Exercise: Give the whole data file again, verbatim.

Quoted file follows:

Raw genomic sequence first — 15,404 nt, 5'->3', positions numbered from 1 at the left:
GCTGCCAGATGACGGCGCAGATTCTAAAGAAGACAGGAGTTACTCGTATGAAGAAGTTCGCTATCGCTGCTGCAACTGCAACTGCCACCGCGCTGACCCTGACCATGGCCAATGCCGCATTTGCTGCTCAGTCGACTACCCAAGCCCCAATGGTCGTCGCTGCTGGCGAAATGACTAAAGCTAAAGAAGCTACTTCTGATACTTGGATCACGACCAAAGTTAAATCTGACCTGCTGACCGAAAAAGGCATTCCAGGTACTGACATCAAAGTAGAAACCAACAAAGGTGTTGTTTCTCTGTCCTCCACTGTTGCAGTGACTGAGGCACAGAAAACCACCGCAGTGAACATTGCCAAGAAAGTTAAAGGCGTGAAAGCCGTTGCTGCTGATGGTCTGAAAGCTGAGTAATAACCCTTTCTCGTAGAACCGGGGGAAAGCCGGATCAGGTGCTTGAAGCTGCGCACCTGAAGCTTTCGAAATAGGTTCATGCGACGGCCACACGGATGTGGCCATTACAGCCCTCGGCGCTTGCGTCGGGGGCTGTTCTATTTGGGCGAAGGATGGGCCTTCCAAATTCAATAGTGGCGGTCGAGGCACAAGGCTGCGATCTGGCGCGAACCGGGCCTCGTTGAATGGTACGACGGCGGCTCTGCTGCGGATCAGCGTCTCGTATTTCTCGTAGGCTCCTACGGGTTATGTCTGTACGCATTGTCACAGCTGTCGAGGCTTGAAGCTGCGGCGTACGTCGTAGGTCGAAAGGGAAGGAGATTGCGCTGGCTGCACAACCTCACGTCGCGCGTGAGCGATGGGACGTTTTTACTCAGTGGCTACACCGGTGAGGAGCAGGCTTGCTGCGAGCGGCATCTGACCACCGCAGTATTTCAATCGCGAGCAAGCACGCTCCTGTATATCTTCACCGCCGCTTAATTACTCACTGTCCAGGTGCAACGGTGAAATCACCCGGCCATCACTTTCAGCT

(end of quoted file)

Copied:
Raw genomic sequence first — 15,404 nt, 5'->3', positions numbered from 1 at the left:
GCTGCCAGATGACGGCGCAGATTCTAAAGAAGACAGGAGTTACTCGTATGAAGAAGTTCGCTATCGCTGCTGCAACTGCAACTGCCACCGCGCTGACCCTGACCATGGCCAATGCCGCATTTGCTGCTCAGTCGACTACCCAAGCCCCAATGGTCGTCGCTGCTGGCGAAATGACTAAAGCTAAAGAAGCTACTTCTGATACTTGGATCACGACCAAAGTTAAATCTGACCTGCTGACCGAAAAAGGCATTCCAGGTACTGACATCAAAGTAGAAACCAACAAAGGTGTTGTTTCTCTGTCCTCCACTGTTGCAGTGACTGAGGCACAGAAAACCACCGCAGTGAACATTGCCAAGAAAGTTAAAGGCGTGAAAGCCGTTGCTGCTGATGGTCTGAAAGCTGAGTAATAACCCTTTCTCGTAGAACCGGGGGAAAGCCGGATCAGGTGCTTGAAGCTGCGCACCTGAAGCTTTCGAAATAGGTTCATGCGACGGCCACACGGATGTGGCCATTACAGCCCTCGGCGCTTGCGTCGGGGGCTGTTCTATTTGGGCGAAGGATGGGCCTTCCAAATTCAATAGTGGCGGTCGAGGCACAAGGCTGCGATCTGGCGCGAACCGGGCCTCGTTGAATGGTACGACGGCGGCTCTGCTGCGGATCAGCGTCTCGTATTTCTCGTAGGCTCCTACGGGTTATGTCTGTACGCATTGTCACAGCTGTCGAGGCTTGAAGCTGCGGCGTACGTCGTAGGTCGAAAGGGAAGGAGATTGCGCTGGCTGCACAACCTCACGTCGCGCGTGAGCGATGGGACGTTTTTACTCAGTGGCTACACCGGTGAGGAGCAGGCTTGCTGCGAGCGGCATCTGACCACCGCAGTATTTCAATCGCGAGCAAGCACGCTCCTGTATATCTTCACCGCCGCTTAATTACTCACTGTCCAGGTGCAACGGTGAAATCACCCGGCCATCACTTTCAGCT